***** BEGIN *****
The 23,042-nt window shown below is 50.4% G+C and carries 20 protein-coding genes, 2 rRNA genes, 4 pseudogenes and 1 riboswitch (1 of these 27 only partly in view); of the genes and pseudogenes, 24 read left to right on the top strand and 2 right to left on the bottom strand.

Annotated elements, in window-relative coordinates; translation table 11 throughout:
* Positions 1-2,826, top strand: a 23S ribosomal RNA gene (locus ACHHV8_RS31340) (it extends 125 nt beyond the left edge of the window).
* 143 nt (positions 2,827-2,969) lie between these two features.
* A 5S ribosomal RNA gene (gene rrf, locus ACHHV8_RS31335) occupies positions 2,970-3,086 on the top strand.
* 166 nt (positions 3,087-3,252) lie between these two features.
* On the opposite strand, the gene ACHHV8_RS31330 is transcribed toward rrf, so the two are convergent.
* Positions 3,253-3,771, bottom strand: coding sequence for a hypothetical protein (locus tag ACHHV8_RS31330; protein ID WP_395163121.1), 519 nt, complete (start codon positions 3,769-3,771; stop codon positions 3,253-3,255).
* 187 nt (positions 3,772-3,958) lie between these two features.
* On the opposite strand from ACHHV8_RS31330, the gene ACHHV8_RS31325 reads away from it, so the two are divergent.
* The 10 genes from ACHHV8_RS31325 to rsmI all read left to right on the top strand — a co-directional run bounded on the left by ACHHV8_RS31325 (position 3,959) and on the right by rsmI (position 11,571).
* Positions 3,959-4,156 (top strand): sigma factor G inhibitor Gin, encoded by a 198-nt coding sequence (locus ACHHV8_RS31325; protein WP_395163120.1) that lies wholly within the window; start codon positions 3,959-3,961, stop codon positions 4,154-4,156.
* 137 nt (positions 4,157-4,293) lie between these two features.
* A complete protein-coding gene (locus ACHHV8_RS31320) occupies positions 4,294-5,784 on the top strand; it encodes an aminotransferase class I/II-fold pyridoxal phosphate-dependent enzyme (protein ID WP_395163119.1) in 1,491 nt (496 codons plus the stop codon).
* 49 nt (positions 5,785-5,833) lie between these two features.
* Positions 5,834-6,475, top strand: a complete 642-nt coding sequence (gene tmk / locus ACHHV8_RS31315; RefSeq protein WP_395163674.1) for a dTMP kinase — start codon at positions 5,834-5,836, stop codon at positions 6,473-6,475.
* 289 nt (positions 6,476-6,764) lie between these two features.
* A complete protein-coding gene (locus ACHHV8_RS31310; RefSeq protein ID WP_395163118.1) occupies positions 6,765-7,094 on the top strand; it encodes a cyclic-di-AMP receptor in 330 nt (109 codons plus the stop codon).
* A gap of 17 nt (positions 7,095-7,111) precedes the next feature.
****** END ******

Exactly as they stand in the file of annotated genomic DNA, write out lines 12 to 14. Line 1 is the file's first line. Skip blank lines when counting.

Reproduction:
* Positions 3,959-4,156 (top strand): sigma factor G inhibitor Gin, encoded by a 198-nt coding sequence (locus ACHHV8_RS31325; protein WP_395163120.1) that lies wholly within the window; start codon positions 3,959-3,961, stop codon positions 4,154-4,156.
* 137 nt (positions 4,157-4,293) lie between these two features.
* A complete protein-coding gene (locus ACHHV8_RS31320) occupies positions 4,294-5,784 on the top strand; it encodes an aminotransferase class I/II-fold pyridoxal phosphate-dependent enzyme (protein ID WP_395163119.1) in 1,491 nt (496 codons plus the stop codon).